Four volumes of SUITCASE Magazine, with a new issue delivered to your door each quarter
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Four volumes of SUITCASE Magazine, with a new issue delivered to your door each quarter
Need to hit reset? Stockholm is just what you need. Inhale a deep breath of fresh salty air and let the Scandinavian sun warm your skin; strolling out in the morning is the ultimate refreshment. The breezy sunshine and wide, paved streets strike a distinctly positive vibe, which is only enhanced by locals jovially calling out “hey hey!” to each other in passing. Within minutes of walking, you’ll cross several islands (the land masses which make up the city), each with its own buzz and charm. With so much to see, trainers are essential – just watch that step count rise. It will take you but minutes to crack it: Sweden’s capital is tailor-made for adventure.
It’s a city of contrasts: nature flourishes alongside the cosmopolitan; new architecture complements the old, and land is interspersed with sea. The water glimmers under the sun, near omnipresent in summer, casting a joyful ambience over the city. But Stockholm isn’t just a pretty face; here, aesthetic is matched by substance. Searingly cool Scandi restaurants and bars rule the land and with countless museums, culture centres and independent shops and boutiques, immersing yourself in the chilled out local culture is infectious. You’ll be taking your new passion for “fika” (coffee with pastries) home with you. What’s more, just 20 minutes away sit 30,000 islands – the Stockholm archipelago – just waiting to be explored.
The Swedes will tell you not to visit them in winter; they say it gets dark and they get mean – though I find that hard to believe. But consider this: in January, the sun rises at 8:47AM and sets at 2:55PM, and in July the sun rises at 3:40AM and sets at 10:02PM… Summer it is, then. This is how to do Stockholm properly.
When you step off the Arlanda Express – the shuttle train that goes from Arlanda airport to Stockholm – and through the doors of Central Station, you’ll find this four-star hotel staring you down from across the road. It’s ideal after a long journey, when you just want to drop your bags and crash. But The Freys Hotel isn’t just any scruffy station-side stopover; it’s a beautiful and extremely popular family run hotel. The rooms are bright and contemporary, with a rustic feel and generous windows look out onto rooftops turned golden by the sun. Our tip after a long day exploring? Book into the private sauna and relax (reserve at least one hour in advance with reception). The varied breakfast spread will have your returning for thirds, while from lunchtime the dining room turns into the hotel bar which is always buzzing thanks to its sun-filled terrace.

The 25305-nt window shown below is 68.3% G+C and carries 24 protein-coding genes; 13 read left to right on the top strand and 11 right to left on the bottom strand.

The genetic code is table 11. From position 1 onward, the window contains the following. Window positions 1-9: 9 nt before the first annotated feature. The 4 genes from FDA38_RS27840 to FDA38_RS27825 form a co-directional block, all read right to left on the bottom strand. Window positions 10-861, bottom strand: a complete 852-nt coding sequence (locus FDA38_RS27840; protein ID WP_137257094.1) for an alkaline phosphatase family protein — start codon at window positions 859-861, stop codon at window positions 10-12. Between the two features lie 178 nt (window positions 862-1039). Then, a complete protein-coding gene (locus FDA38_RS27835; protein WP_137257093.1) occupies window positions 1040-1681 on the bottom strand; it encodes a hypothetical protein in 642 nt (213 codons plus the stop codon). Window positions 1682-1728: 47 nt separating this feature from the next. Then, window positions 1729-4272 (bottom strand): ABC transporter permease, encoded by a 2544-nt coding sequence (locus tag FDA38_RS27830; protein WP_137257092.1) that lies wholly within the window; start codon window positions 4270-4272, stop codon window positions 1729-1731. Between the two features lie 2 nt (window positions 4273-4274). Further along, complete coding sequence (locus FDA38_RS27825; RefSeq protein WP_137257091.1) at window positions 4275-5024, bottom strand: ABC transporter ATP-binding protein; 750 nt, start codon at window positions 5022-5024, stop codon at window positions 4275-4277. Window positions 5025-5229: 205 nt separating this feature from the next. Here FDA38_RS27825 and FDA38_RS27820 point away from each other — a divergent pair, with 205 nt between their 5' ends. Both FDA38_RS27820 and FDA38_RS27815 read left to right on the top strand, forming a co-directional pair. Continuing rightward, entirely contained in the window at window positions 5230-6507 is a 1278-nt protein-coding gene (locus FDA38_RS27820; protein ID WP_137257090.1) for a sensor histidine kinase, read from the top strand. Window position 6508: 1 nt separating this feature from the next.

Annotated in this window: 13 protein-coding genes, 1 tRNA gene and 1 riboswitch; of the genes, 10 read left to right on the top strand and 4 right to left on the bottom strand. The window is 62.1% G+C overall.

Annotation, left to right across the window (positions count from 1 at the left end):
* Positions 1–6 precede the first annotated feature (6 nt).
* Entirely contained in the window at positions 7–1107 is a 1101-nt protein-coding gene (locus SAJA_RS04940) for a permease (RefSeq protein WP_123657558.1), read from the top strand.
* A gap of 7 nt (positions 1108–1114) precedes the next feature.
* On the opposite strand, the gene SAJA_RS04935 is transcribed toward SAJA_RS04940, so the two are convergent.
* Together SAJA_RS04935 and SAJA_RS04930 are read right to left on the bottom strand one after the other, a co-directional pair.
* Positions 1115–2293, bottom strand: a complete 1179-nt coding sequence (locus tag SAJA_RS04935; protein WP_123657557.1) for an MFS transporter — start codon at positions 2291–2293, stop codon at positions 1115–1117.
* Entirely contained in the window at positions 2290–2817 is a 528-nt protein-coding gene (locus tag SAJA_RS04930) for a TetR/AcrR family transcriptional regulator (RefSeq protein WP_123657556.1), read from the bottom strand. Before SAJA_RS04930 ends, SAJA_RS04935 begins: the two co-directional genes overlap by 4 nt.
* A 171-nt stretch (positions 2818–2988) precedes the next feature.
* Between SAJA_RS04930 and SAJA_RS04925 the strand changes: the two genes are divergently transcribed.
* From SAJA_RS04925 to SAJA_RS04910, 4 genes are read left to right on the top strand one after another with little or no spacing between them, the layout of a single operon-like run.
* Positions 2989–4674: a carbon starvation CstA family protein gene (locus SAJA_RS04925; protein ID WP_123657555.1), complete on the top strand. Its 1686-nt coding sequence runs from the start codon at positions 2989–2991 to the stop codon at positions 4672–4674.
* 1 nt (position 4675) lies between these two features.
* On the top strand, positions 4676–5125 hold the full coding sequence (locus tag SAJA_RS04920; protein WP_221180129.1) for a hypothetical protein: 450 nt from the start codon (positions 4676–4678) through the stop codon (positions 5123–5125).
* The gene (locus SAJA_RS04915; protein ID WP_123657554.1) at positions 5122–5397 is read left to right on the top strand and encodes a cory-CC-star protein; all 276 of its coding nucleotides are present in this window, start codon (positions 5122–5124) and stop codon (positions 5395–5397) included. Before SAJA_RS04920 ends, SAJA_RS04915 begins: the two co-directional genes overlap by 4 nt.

When in Stockholm, your first thought should be fika. And when it comes to fika, Bageri Petrus wins. Just check their Instagram account, which features myriads of different breads in curious forms and freshly baked pastries, all of which taste as enviable as they look. There are different toasts, like bruschetta, topped with cheese (“ost” in Swedish) and a side of fresh vine tomatoes. As in most cafés in Stockholm, the coffee is freshly filtered on a “serve yourself” table; another nod to the relaxed vibe. We love the chic Scandinavian interiors but, realistically, Bageri Petrus is so popular you’ll likely find yourself on one of the large trestle tables outside. No harm done – in the summer sun, the outdoor seating is a bonus.
Take it from us, this new restaurant is Michelin Guide material. Opened in May 2017 by Kalle and Dogge, the spirit of the tiny restaurant is so uplifting you won’t know what’s hit you. No wonder; the opening is the culmination of a 10-year long dream of the two friends, who attended culinary school together. The focal point is the open kitchen, where the modern Scandinavian menu of starter-sized plates is put into action. “We don’t want to have an uptight restaurant where you’re afraid of laughter and fun,” they say. “We want people to have a really good meal in a fun, relaxed restaurant and just want to go back!” And so the fillet steak has a generous serving of brie underneath, the potato recipe belongs to one of their grandmothers and the lemon doughnut oozes unforgettable flavours. Freshly sourced ingredients mean an ever-evolving menu of seasonal ingredients. There’s a marker pen hanging in the loo for you to leave your comment on the door – only one month into service and it’s already full of love. This is incredible food in a cool environment, absolutely made by the two young men behind it. If you eat out just once in Stockholm, make it here.
As one of the most popular restaurants in Stockholm, you need to book several days in advance (although the bar area does accept walk-ins). Located in a refurbished boat shed, it’s split into two restaurants; Oaxen Slip, an upmarket bistro, and Oaxen Krog, a two-Michelin star restaurant with a ten or six-course option. On the banks of the island Djurgården, the restaurants bring themes of nature and city together – think Swedish duck with forest capers, fennel seeds, oak moss and green juniper-seasoned calf cheese. Using wild herbs from the island, all of the ingredients are sourced from Nordic businesses using sustainable and humane agriculture. This is exceptional Swedish food, anchored in traditional techniques but with a contemporary update. The wine? All sourced from a select number of small old-world vineyards.
In the heart of Gamla Stan (the old town) this high-end gastro pub is named after a Swedish legend about an elk – the king of the Jämtland forest. That’s just the beginning of owner and chef Björn Frantzén’s celebration of pub culture. It’s intended to be a second living room for the residents of Stockholm; a place to drink after work, tell stories and meet people. But don’t let that fool you. With a menu that plays contemporary tricks with classics like burgers, steak and scallops with flourishes such as delicate hash browns and oil-infused onion cups alongside a carefully curated selection of craft beers, this is not your bog-standard tavern. The proof is in their cookbook, full of their own original recipes that merit sharing. Once you’ve ordered a beer, try veal schnitzel “Björn Frantzén” – the house classic. It’s traditional Scandinavian food with contemporary flair which makes for an off-kilter and unmissable experience.